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August 17, 2022

I Color Diamonds: The Ultimate Buying Guide

i color round-cut diamond

Looking to purchase a diamond? I-color diamonds are a beautiful choice. Keep reading for expert tips on how to choose the right I-color stone.

The Diamond Quality System

The 4Cs Of Diamonds

Color is an important aspect to consider when defining what kind of diamond you’re looking for. A diamond’s color grade will influence its price and perceived quality and maybe even dictate which metal you should choose for a setting.

But Color is just one of four other quality traits observed and graded by most gemological laboratories in the world. Clarity, Cut, Carat weight, and Color are part of a comprehensive grading system called The 4Cs of Diamonds.

Each quality trait has its own scale or measure. Carat weight might be the most straightforward to understand as it refers to a mass unit. Other properties, such as Clarity and Color, are slightly more complex to describe.

Learn More About The 4Cs of Diamond

Diamond Color Grading

diamond color

Diamond Color is described using a grade scale system. This scale attempts to identify different degrees of color saturation, mainly yellow. A yellow hint can be detected in most diamonds. This nuance will be more noticeable in some gems than others. Specialized gemological equipment and controlled light conditions are necessary to determine the exact degree of color saturation present in a diamond to assign a Color grade.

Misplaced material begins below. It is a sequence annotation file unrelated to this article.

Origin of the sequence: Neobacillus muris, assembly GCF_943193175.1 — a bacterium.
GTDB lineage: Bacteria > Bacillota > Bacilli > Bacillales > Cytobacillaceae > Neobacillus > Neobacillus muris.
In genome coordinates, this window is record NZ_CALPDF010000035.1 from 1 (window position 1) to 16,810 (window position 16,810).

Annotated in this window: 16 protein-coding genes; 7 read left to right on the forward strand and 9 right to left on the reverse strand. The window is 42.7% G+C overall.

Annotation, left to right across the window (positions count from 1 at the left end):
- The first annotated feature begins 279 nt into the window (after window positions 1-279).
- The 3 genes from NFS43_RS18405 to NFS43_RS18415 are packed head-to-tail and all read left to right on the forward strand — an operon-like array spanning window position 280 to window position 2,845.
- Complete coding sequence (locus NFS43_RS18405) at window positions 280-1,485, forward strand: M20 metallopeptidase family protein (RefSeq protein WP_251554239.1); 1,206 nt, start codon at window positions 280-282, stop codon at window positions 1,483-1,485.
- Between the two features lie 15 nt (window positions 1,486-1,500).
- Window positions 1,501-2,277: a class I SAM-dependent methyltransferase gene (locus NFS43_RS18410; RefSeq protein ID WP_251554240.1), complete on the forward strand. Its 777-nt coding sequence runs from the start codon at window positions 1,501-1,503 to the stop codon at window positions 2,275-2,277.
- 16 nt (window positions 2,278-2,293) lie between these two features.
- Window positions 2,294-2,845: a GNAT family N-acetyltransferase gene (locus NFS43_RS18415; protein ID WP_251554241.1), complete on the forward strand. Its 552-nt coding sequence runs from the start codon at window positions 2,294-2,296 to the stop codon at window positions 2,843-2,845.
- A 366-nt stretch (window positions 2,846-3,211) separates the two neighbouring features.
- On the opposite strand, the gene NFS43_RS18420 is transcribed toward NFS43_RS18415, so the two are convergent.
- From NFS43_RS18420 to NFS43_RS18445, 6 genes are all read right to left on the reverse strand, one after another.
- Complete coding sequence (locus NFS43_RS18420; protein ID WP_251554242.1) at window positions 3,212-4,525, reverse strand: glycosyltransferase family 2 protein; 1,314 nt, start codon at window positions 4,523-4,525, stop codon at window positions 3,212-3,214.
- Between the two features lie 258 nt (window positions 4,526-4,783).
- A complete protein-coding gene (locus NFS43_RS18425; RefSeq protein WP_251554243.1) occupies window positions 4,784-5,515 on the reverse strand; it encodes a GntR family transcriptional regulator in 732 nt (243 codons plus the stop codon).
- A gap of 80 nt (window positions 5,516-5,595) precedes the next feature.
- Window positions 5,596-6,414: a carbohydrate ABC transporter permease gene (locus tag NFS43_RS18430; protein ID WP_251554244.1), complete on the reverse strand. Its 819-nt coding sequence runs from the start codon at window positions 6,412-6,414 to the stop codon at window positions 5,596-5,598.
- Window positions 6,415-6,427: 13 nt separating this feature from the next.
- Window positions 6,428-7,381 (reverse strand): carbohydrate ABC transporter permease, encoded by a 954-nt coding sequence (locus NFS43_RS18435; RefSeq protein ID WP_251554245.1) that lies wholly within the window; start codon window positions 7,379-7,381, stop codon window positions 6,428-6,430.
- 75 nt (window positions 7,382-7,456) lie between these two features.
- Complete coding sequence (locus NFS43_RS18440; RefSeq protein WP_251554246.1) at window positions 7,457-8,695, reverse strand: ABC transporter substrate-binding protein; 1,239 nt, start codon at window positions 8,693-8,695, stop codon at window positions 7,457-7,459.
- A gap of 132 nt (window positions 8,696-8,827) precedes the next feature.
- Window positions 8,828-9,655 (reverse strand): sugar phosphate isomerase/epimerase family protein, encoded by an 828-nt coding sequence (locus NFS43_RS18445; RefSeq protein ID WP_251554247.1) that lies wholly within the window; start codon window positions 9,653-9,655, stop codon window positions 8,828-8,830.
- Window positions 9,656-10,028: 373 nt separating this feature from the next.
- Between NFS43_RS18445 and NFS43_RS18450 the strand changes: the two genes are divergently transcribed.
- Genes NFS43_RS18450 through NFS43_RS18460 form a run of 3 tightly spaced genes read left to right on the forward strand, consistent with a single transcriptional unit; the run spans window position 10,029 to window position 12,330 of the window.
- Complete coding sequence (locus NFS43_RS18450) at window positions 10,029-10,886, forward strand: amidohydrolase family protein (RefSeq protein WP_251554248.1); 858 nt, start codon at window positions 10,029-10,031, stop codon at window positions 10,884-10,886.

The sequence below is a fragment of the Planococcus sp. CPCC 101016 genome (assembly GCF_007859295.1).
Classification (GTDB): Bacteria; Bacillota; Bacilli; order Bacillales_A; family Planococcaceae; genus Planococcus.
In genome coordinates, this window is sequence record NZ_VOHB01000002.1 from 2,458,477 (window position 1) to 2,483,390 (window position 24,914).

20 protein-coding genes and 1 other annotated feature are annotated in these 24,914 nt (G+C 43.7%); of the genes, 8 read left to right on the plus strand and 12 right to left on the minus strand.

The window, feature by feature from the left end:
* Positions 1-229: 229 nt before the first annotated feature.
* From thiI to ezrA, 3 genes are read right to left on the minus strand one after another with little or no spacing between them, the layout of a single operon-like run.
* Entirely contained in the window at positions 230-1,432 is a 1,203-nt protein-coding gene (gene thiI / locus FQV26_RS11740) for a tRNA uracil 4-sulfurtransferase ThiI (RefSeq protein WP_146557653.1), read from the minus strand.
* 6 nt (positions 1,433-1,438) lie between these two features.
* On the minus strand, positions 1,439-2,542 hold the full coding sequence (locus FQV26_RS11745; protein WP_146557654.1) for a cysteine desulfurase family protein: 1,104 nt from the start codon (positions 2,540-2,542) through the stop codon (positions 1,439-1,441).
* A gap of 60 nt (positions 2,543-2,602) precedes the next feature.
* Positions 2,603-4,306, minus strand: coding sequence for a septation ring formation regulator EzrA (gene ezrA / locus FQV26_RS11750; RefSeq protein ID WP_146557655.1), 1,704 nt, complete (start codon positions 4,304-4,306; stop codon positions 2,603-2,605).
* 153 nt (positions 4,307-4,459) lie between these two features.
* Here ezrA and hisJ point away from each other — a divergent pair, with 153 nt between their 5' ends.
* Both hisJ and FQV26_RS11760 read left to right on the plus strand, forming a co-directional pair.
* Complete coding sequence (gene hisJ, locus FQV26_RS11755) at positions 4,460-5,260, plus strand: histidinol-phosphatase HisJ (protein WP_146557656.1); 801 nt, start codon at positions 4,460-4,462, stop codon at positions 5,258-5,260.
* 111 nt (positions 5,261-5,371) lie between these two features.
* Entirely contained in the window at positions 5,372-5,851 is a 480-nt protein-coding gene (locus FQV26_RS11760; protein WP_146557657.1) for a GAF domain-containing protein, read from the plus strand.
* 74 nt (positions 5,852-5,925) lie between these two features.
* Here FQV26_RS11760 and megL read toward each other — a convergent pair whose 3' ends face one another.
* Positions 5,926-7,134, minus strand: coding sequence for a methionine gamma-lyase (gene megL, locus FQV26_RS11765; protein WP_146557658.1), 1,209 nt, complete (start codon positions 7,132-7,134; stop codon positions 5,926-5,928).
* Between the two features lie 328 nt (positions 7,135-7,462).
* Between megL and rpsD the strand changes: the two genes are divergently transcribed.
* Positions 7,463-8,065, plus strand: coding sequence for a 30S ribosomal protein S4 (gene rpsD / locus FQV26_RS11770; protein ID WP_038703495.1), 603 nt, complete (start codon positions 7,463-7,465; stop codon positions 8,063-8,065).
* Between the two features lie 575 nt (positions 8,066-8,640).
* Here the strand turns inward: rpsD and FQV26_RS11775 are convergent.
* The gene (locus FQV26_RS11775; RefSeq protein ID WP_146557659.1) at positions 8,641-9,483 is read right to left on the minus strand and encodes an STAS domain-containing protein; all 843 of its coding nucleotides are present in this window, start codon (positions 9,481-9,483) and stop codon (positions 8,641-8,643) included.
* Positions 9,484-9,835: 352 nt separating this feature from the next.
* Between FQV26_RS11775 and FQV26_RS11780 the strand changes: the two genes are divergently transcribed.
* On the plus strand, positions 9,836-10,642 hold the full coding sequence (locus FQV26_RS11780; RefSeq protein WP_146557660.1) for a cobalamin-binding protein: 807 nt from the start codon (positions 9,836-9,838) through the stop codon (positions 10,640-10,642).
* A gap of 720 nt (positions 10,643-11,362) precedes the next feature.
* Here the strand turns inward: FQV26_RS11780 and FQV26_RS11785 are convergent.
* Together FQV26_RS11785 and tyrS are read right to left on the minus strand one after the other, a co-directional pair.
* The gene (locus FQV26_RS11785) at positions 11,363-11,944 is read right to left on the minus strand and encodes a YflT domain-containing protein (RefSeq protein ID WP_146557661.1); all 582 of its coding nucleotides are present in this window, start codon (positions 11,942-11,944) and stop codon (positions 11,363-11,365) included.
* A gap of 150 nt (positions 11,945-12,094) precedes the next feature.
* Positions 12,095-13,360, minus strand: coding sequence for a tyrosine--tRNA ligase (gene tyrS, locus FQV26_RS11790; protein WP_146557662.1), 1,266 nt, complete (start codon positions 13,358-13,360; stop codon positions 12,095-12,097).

The Diamond Color Scale starts with the letter D, the highest Color grade a diamond can earn. A D color grade means the stone is completely transparent with no color presence at all. As you can imagine, D-color diamonds command higher prices due to their rarity. 

From D to Z, the Color Scale identifies twenty-three different colors or levels of yellow tint. Additionally, the letter grades are divided into five groups:

  • Colorless

  • Near-Colorless

  • Faint Yellow

  • Very Light Yellow

  • Light Yellow

Understanding Diamond Color

Owning a colorless diamond sounds luxurious and attractive. But in reality, it’s extremely hard to tell diamonds apart by their color by simply looking at them. In natural light conditions and without the help of magnification, a D color diamond can look just the same as an E, F, G, or even an I color diamond.

Diamond Color charts represent how the color intensity varies between grades. This representation is not entirely accurate, as observing diamond color in the real world is quite tricky. 

For example, diamonds reflect a lot of light in the form of scintillation (sparkle) and fire (the rainbow flashes of light). This attractive, shimmery effect makes it hard to appreciate the stone’s color with the naked eye.

Color is more perceptible when comparing two diamonds side by side with very distant color grades.

The Near Colorless Group

near-colorless diamonds

G, H, I, and J are all part of the Near Colorless group.

Near Colorless diamonds are not fully transparent. But their yellow tint is so pale that they will appear white.

Characteristics of I Color Diamonds

Near Colorless I diamonds offer a great balance between looks and affordability. For this reason, they are a popular choice for engagement rings.

Diamonds with an I color grade pair well with any metal color; white gold, platinum, yellow, or rose gold.